Editor's Note: This article has been updated with additional information
The Medicines and Healthcare products Regulatory Agency (MHRA) has today given conditional marketing authorisation (CMA) to Nuvaxovid, a COVID-19 vaccine developed by Novavax. It becomes the fifth COVID jab to which the MHRA has given regulatory approval.
In the UK phase 3 trial, with over 15,000 participants, overall efficacy was 89.7%, efficacy against the Alpha variant 86.3%, and there were no severe cases seen, compared with five in the placebo group.
A full course of Nuvaxovid involves two separate 0.5 mL injections with the second dose given 3 weeks after the first. As with all vaccines, people with an allergy to one of its components should not receive the vaccine.
The CMA authorises the vaccine in people aged 18 and over. However, a spokesperson for the company said it planned to apply for regulatory expansion to 12- to 17-year-olds within the next couple of months. Administration of Nuvaxovid in pregnancy should only be considered when the potential benefits outweigh any potential risks for the mother and foetus.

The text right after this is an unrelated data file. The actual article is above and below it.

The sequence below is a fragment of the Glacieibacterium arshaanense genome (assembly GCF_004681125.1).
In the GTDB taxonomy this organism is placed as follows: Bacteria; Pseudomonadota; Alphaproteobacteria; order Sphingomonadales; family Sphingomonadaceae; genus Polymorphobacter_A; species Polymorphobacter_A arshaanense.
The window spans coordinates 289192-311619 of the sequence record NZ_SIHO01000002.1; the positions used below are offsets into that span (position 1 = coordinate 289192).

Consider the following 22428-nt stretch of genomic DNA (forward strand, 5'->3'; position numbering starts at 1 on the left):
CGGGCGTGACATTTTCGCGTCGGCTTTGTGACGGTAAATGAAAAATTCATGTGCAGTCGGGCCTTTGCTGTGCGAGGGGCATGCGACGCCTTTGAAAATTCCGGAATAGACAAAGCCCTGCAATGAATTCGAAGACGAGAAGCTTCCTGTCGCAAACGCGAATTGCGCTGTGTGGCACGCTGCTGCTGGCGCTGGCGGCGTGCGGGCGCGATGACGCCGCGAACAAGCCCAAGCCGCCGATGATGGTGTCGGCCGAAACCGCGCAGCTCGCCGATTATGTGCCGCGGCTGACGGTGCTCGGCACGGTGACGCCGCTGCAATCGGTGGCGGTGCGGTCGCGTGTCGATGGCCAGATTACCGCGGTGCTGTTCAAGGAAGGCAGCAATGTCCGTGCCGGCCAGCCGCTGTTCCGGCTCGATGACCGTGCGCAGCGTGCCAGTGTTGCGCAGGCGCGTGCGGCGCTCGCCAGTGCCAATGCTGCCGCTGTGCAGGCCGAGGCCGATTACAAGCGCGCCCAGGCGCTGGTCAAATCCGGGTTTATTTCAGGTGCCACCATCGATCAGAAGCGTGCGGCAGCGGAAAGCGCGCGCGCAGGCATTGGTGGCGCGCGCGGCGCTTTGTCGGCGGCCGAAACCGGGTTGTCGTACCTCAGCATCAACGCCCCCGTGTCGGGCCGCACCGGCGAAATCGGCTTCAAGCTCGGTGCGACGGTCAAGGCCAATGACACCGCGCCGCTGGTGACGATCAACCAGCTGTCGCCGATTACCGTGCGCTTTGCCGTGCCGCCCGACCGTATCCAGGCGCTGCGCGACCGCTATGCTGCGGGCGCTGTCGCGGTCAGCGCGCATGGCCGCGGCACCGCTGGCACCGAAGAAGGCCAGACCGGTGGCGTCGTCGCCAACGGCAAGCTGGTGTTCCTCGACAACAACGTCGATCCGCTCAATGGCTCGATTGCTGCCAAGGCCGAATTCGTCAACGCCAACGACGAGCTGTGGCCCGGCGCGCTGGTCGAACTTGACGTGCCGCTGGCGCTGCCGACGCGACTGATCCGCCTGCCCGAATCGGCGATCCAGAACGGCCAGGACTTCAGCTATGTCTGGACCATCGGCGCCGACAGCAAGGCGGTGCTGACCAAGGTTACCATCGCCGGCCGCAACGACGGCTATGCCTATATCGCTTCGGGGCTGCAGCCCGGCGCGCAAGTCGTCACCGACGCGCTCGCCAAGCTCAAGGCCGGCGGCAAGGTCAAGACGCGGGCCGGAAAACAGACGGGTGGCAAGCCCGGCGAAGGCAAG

Professor Sir Munir Pirmohamed, chair of the Commission on Human Medicines, said: “We are pleased to say that we have advised that the benefit-risk balance of Nuvaxovid is positive.
"Nuvaxovid is distinct from other COVID-19 vaccines currently in use in the UK as it uses recombinant protein-based technology, which has been used for many years in the development of vaccines to prevent other illnesses, for example hepatitis B. In reaching its decision, the MHRA considered the results of two large clinical trials involving nearly 50,000 participants."
In a statement, Stanley C. Erck, president and CEO of Novavax, said: "We are proud that Nuvaxovid will be the first protein-based vaccine option authorized by MHRA as the United Kingdom tackles this next phase of the pandemic.